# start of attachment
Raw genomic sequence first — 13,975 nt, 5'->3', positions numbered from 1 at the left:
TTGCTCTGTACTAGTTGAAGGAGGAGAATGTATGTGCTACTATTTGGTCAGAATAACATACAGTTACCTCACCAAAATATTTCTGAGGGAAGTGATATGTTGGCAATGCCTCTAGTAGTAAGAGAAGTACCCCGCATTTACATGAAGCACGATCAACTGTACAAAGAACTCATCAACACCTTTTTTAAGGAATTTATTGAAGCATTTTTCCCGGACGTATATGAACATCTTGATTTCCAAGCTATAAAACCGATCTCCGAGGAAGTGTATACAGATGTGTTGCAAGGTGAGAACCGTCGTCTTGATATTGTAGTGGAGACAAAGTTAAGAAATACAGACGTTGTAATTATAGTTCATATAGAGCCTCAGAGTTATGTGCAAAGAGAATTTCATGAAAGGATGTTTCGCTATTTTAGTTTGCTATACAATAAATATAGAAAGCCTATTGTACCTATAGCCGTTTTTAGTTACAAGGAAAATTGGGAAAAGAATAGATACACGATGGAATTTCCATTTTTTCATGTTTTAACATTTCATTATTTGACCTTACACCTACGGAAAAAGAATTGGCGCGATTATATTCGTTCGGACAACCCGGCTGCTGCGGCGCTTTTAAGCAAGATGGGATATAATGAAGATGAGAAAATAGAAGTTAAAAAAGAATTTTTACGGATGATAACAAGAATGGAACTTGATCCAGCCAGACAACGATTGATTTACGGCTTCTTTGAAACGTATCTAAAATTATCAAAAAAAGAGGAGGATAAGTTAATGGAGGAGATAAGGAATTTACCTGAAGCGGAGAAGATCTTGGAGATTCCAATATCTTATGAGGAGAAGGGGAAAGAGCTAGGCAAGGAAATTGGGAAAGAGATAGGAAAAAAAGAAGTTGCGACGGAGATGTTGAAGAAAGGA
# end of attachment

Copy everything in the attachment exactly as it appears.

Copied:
Raw genomic sequence first — 13,975 nt, 5'->3', positions numbered from 1 at the left:
TTGCTCTGTACTAGTTGAAGGAGGAGAATGTATGTGCTACTATTTGGTCAGAATAACATACAGTTACCTCACCAAAATATTTCTGAGGGAAGTGATATGTTGGCAATGCCTCTAGTAGTAAGAGAAGTACCCCGCATTTACATGAAGCACGATCAACTGTACAAAGAACTCATCAACACCTTTTTTAAGGAATTTATTGAAGCATTTTTCCCGGACGTATATGAACATCTTGATTTCCAAGCTATAAAACCGATCTCCGAGGAAGTGTATACAGATGTGTTGCAAGGTGAGAACCGTCGTCTTGATATTGTAGTGGAGACAAAGTTAAGAAATACAGACGTTGTAATTATAGTTCATATAGAGCCTCAGAGTTATGTGCAAAGAGAATTTCATGAAAGGATGTTTCGCTATTTTAGTTTGCTATACAATAAATATAGAAAGCCTATTGTACCTATAGCCGTTTTTAGTTACAAGGAAAATTGGGAAAAGAATAGATACACGATGGAATTTCCATTTTTTCATGTTTTAACATTTCATTATTTGACCTTACACCTACGGAAAAAGAATTGGCGCGATTATATTCGTTCGGACAACCCGGCTGCTGCGGCGCTTTTAAGCAAGATGGGATATAATGAAGATGAGAAAATAGAAGTTAAAAAAGAATTTTTACGGATGATAACAAGAATGGAACTTGATCCAGCCAGACAACGATTGATTTACGGCTTCTTTGAAACGTATCTAAAATTATCAAAAAAAGAGGAGGATAAGTTAATGGAGGAGATAAGGAATTTACCTGAAGCGGAGAAGATCTTGGAGATTCCAATATCTTATGAGGAGAAGGGGAAAGAGCTAGGCAAGGAAATTGGGAAAGAGATAGGAAAAAAAGAAGTTGCGACGGAGATGTTGAAGAAAGGA